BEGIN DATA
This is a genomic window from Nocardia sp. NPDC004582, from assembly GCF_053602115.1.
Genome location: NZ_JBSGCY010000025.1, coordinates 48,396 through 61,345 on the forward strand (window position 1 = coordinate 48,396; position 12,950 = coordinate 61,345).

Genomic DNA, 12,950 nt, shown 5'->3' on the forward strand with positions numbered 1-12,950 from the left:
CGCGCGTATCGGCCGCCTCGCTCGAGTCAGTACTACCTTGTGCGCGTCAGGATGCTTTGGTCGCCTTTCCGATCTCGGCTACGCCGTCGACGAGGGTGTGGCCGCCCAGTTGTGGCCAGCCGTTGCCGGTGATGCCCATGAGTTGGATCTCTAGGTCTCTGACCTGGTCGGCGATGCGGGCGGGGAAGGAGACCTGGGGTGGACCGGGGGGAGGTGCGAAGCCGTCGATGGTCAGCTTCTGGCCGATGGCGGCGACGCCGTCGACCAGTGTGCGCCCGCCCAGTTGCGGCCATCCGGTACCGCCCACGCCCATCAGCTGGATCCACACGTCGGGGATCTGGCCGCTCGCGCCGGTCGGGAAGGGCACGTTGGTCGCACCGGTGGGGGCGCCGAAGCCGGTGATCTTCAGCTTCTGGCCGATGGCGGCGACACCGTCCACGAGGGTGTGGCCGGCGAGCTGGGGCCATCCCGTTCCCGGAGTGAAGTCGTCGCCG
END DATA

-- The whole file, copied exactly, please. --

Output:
This is a genomic window from Nocardia sp. NPDC004582, from assembly GCF_053602115.1.
Genome location: NZ_JBSGCY010000025.1, coordinates 48,396 through 61,345 on the forward strand (window position 1 = coordinate 48,396; position 12,950 = coordinate 61,345).

Genomic DNA, 12,950 nt, shown 5'->3' on the forward strand with positions numbered 1-12,950 from the left:
CGCGCGTATCGGCCGCCTCGCTCGAGTCAGTACTACCTTGTGCGCGTCAGGATGCTTTGGTCGCCTTTCCGATCTCGGCTACGCCGTCGACGAGGGTGTGGCCGCCCAGTTGTGGCCAGCCGTTGCCGGTGATGCCCATGAGTTGGATCTCTAGGTCTCTGACCTGGTCGGCGATGCGGGCGGGGAAGGAGACCTGGGGTGGACCGGGGGGAGGTGCGAAGCCGTCGATGGTCAGCTTCTGGCCGATGGCGGCGACGCCGTCGACCAGTGTGCGCCCGCCCAGTTGCGGCCATCCGGTACCGCCCACGCCCATCAGCTGGATCCACACGTCGGGGATCTGGCCGCTCGCGCCGGTCGGGAAGGGCACGTTGGTCGCACCGGTGGGGGCGCCGAAGCCGGTGATCTTCAGCTTCTGGCCGATGGCGGCGACACCGTCCACGAGGGTGTGGCCGGCGAGCTGGGGCCATCCCGTTCCCGGAGTGAAGTCGTCGCCG